Will You Be Our Valentines?

Dear Red Cross Volunteers,

Red Cross volunteer Rick Campion hands food to Janice Lewis during the Hurricane Isaac disaster response, September 1, 2012. (Photo credit: Daniel Cima/American Red Cross)
Red Cross volunteer Rick Campion hands food to Janice Lewis after Hurricane Isaac on September 1, 2012. (Photo credit: Daniel Cima/American Red Cross)

We think that you’re fabulous. We appreciate your positive attitude, your willingness to help out in anyway that you can, and your desire to learn and share your expertise. We love your commitment, your sense of humor and your compassion. Our hearts pound with joy when we think of how smart and dedicated you are, and how you share time, talent and grace under tremendous pressure. We see how wonderful you are and we know that what you give to the Red Cross and the people we serve means more than we could ever write on a card.

Thank you for everything that you do, for everything that you are, and for your friendship and support. So, will you be our valentines?

With much love from,
The Staff at American Red Cross Northern Minnesota Region

Let Our 2012 Heroes Inspire You

The American Red Cross Northern Minnesota Region is pleased to present our 2012 Heroes Awards recipients. This year’s honorees include a teenage boy who performed life-saving CPR on his sister, police officers who rescued people from a burning building, and a soldier who stayed in the line of gun fire so that his teammates could seek safety.

Click on each image to see each hero’s story.

Saint Paul resident Sarah Meggitt rescued a woman from Como Lake. One night last October, Meggitt dove into cold water to rescue a woman who was trying to commit suicide. The woman did not want to be saved, but Meggitt stayed and fought to keep the woman’s head above water until professional responders arrived on-scene. (Photo credit: Andy King)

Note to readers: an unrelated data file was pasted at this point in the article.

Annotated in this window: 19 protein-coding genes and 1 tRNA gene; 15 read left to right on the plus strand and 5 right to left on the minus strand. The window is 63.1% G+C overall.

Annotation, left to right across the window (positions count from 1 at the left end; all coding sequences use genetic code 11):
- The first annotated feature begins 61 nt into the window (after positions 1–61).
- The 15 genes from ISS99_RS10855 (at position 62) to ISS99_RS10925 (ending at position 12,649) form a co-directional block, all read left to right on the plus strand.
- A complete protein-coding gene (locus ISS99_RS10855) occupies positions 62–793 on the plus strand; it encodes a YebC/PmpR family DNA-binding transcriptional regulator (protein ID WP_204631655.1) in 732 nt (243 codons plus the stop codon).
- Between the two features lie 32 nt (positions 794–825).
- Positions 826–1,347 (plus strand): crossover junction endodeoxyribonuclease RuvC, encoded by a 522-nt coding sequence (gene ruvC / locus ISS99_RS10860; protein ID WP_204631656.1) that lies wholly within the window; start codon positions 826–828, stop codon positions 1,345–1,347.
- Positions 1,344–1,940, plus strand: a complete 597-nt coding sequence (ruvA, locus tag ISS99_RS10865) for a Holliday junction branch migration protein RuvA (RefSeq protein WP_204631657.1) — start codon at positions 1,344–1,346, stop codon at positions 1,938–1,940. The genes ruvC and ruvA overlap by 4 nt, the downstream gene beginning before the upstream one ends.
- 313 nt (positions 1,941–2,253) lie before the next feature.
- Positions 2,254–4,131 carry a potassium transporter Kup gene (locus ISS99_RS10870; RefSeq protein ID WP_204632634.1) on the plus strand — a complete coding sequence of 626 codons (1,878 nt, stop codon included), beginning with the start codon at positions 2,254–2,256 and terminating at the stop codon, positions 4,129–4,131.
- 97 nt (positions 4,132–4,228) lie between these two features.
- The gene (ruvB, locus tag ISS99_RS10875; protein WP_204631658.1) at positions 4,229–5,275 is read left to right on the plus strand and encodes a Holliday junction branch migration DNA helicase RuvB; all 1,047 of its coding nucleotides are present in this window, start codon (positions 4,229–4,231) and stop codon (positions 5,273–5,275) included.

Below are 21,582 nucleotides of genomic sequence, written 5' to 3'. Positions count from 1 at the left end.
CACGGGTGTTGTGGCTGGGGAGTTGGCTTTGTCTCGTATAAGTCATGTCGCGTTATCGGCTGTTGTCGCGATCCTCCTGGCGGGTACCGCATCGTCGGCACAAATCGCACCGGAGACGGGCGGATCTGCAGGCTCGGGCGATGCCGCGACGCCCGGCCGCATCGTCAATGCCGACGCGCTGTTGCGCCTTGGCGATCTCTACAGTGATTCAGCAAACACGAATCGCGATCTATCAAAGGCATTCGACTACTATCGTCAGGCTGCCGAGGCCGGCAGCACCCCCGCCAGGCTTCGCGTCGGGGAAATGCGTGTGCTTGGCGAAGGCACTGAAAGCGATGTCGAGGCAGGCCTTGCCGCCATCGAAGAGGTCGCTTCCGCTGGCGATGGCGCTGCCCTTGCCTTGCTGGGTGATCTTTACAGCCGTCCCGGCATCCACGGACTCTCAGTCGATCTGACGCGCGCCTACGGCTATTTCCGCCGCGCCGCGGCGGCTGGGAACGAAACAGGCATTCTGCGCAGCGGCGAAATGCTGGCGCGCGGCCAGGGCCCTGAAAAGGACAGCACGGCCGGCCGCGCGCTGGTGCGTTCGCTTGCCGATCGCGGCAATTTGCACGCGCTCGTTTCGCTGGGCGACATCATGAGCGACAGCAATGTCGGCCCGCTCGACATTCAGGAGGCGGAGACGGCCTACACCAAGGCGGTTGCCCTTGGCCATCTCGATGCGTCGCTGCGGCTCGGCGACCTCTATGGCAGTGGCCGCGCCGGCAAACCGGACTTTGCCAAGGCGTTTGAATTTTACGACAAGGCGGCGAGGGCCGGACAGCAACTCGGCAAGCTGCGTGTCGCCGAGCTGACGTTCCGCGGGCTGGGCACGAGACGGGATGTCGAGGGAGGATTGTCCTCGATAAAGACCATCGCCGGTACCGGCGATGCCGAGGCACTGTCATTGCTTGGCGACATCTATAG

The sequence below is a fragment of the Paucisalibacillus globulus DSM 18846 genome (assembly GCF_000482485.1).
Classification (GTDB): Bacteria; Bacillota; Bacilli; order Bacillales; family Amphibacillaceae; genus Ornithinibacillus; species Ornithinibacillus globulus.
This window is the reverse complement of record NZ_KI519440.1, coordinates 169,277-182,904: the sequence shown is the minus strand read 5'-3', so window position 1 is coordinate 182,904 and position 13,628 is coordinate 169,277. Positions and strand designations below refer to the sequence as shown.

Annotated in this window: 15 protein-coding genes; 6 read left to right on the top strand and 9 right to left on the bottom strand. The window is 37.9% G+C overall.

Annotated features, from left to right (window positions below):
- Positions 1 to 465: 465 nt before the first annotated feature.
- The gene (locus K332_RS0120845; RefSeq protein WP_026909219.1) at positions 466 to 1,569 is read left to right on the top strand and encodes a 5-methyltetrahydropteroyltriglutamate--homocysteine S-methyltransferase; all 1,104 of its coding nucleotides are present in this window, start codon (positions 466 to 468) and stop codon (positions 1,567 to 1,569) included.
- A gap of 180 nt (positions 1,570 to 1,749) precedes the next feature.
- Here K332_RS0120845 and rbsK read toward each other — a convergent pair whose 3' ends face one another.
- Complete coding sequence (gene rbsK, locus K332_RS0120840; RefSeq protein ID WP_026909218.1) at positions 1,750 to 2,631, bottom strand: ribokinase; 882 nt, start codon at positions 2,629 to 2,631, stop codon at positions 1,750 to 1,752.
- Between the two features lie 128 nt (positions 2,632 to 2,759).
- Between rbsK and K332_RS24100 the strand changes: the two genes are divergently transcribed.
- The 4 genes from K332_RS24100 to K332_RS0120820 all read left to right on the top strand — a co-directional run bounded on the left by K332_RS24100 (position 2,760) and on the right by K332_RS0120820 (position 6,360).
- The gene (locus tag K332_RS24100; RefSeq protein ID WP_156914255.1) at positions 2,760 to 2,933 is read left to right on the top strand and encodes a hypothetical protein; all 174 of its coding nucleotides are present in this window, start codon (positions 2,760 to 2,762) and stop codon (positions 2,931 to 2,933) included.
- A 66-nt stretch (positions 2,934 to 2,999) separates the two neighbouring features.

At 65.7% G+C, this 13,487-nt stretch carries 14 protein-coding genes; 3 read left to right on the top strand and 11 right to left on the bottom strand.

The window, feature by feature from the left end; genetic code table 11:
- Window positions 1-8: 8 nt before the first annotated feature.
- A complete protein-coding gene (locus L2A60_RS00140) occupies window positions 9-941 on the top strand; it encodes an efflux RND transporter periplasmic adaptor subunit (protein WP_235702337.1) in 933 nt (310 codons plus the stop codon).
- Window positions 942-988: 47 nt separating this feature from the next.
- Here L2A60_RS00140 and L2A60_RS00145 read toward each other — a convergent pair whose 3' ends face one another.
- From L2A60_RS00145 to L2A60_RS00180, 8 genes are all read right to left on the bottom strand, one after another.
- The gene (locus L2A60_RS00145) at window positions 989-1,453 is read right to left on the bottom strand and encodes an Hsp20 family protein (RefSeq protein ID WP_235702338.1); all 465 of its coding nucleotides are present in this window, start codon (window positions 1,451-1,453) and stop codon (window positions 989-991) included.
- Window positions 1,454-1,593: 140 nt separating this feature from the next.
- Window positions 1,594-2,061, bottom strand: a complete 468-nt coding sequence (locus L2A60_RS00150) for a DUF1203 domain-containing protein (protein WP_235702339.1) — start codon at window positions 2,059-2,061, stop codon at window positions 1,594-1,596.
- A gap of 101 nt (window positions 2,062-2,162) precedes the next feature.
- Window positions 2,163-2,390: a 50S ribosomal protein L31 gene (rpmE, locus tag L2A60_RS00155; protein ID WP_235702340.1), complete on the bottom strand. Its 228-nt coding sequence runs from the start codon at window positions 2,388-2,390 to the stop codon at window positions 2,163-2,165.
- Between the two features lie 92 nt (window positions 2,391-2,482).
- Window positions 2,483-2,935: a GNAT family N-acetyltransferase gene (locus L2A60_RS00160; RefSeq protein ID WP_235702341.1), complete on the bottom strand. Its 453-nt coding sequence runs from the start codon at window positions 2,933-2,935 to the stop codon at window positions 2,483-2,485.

Cloquet student Kody Denison performed life-saving CPR on his 2-year-old sister, who suffered a seizure and stopped breathing at home. A ninth-grade student and hockey player, Denison learned CPR in health class at Cloquet High, which has a long-time commitment to Red Cross life-saving training. (Photo credit: Andy King)

Frank Mackall saved people from a burning apartment complex. Responding to a call involving a woman threatening to start a fire, Officer Mackall arrived early on-scene, finding a fire spreading rapidly through the apartments. With Officer Weinzierl, Mackall rescued six people including a paraplegic who was barely seen because of smoke. (Photo credit: Andy King)

Todd Weinzierl saved people from a burning apartment complex. Responding to a call involving a woman threatening to start a fire, Officer Weinzierl arrived early, finding a fire spreading rapidly through the apartments. With Officer Mackall, Weinzierl rescued six people, including a paraplegic who was barely seen because of smoke. (Photo credit: Andy King)